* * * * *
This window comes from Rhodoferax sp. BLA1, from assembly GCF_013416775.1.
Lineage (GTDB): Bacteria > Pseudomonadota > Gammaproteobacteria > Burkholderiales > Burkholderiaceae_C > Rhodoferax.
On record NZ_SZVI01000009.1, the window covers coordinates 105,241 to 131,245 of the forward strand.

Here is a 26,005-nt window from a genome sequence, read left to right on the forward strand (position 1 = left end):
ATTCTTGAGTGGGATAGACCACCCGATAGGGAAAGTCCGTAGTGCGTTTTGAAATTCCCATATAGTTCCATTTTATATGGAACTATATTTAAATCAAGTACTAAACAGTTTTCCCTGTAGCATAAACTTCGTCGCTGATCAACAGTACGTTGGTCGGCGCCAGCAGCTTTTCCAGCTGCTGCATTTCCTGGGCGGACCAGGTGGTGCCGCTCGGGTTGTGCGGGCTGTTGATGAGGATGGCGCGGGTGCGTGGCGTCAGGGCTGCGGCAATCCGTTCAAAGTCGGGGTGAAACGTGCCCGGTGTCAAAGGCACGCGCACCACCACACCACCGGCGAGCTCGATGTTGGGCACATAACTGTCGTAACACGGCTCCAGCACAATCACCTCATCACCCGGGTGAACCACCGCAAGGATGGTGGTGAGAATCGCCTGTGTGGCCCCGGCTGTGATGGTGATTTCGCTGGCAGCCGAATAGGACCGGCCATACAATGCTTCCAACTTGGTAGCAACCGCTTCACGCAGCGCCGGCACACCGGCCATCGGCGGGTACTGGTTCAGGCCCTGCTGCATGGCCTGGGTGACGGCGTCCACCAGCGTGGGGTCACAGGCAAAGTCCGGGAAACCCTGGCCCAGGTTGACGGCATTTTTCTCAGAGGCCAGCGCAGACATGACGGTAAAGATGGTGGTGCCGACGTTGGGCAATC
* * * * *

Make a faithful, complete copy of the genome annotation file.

This window comes from Rhodoferax sp. BLA1, from assembly GCF_013416775.1.
Lineage (GTDB): Bacteria > Pseudomonadota > Gammaproteobacteria > Burkholderiales > Burkholderiaceae_C > Rhodoferax.
On record NZ_SZVI01000009.1, the window covers coordinates 105,241 to 131,245 of the forward strand.

Here is a 26,005-nt window from a genome sequence, read left to right on the forward strand (position 1 = left end):
ATTCTTGAGTGGGATAGACCACCCGATAGGGAAAGTCCGTAGTGCGTTTTGAAATTCCCATATAGTTCCATTTTATATGGAACTATATTTAAATCAAGTACTAAACAGTTTTCCCTGTAGCATAAACTTCGTCGCTGATCAACAGTACGTTGGTCGGCGCCAGCAGCTTTTCCAGCTGCTGCATTTCCTGGGCGGACCAGGTGGTGCCGCTCGGGTTGTGCGGGCTGTTGATGAGGATGGCGCGGGTGCGTGGCGTCAGGGCTGCGGCAATCCGTTCAAAGTCGGGGTGAAACGTGCCCGGTGTCAAAGGCACGCGCACCACCACACCACCGGCGAGCTCGATGTTGGGCACATAACTGTCGTAACACGGCTCCAGCACAATCACCTCATCACCCGGGTGAACCACCGCAAGGATGGTGGTGAGAATCGCCTGTGTGGCCCCGGCTGTGATGGTGATTTCGCTGGCAGCCGAATAGGACCGGCCATACAATGCTTCCAACTTGGTAGCAACCGCTTCACGCAGCGCCGGCACACCGGCCATCGGCGGGTACTGGTTCAGGCCCTGCTGCATGGCCTGGGTGACGGCGTCCACCAGCGTGGGGTCACAGGCAAAGTCCGGGAAACCCTGGCCCAGGTTGACGGCATTTTTCTCAGAGGCCAGCGCAGACATGACGGTAAAGATGGTGGTGCCGACGTTGGGCAATC